Cider Chai with Ginger and Kuzu

Here it is, the cure for what ails us this holiday season: overindulgence.

Photos by Leah Lizarondo


The old maxim is true: How do you get to Carnegie Hall? Practice, practice, practice. I used to attend cooking classes at The Natural Gourmet Institute in New York City. During one of those summers, a work-study student used to make tea we would all sip on throughout the class. It was the best tea I’ve ever had — a warm, slightly sweet and very soothing non-alcoholic digestif. The digestif part was very important because at each class, I would inevitably end up sampling enough food to last me two weeks.

Ever since then, this tea has been my drink of choice during the holiday season of back-to-back food extravaganzas.

The secret to this tea? Two wonder ingredients: ginger and kuzu root starch.

We all know about the benefits of ginger, the wonderful root that can boost our immune system and sooth our stomach. What are we told to fetch from the fridge at the first sign of overindulgence? Ginger ale. Which makes sense, except most of the ginger ales at your supermarket do not contain real ginger (but do contain a truckload of high-fructose corn syrup). A little counterproductive. You are better off using some ginger syrup and adding some seltzer (more on that later).

The second magic ingredient is a little less common: kuzu or kudzu root starch. Kuzu root has been used in eastern medicine for thousands of years to treat indigestion (aka too many trips to the buffet table), balance sugars (four slices of cake is half the cake — let’s be clear about that) and calm nerves (relatives, much?).

It is prized in the eastern world* because it also is used to heal a host of other ailments, including high blood pressure, metabolic syndrome, chronic migraines, and neck and shoulder pain. Some studies have shown that the flavonoids in kudzu also prevent cancer. There are many reasons to keep this starch in your pantry to add to your tea.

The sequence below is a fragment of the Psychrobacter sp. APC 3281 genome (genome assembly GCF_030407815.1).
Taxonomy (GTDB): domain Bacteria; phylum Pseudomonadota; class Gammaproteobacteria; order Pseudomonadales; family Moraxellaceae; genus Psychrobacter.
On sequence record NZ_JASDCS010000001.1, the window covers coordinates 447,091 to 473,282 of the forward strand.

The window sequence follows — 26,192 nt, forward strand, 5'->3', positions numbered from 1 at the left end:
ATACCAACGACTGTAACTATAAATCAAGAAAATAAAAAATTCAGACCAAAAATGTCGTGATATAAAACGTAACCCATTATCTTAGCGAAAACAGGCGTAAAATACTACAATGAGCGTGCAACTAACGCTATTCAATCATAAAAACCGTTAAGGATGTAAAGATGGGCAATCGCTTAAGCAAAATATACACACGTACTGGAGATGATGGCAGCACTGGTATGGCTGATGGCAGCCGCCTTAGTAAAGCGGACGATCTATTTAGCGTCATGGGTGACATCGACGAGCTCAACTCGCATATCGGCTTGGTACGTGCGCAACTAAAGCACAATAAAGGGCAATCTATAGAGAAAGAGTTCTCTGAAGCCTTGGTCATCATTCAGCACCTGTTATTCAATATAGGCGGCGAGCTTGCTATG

Kuzu root starch may sound exotic, but it is readily available at Whole Foods, the East End Food Co-Op or online.

The recipe for this tea is easy. The apple cider is perfect for the season and provides a base with just the right sweetness. You can use many different kinds of tea. I tend to switch between chai, green tea, tulsi (holy basil) or another calming tea. Chai will give it a warming, spicy taste, green tea will be invigorating and tulsi will be relaxing. The mouth-feel will be a little bit heavier than your usual tea because kuzu is a thickener. It feels substantial — very much appropriate for the winter.

*Ironically, kuzu is considered a weed in the United States! #SMH



  Cider Chai with Ginger and Kuzu

Yield: Makes 4 cups


  • 2 cups prepared tea (chai, green or tulsi all work well)

  • 2 cups organic apple cider

  • 1-inch piece of ginger, sliced thinly (no need to peel)

  • 1 T kuzu root starch


1.  In a small saucepan or pot, gently steep the ginger in the apple cider over low heat for about 5 minutes.

2.  Add the kuzu and stir until it dissolves. If the kuzu is in big chunks, you may want to run it through a spice grinder or use a mortar and pestle to break it into smaller chunks.

3.  Add the tea and heat through.

4.  Serve.

Categories: Brazen Kitchen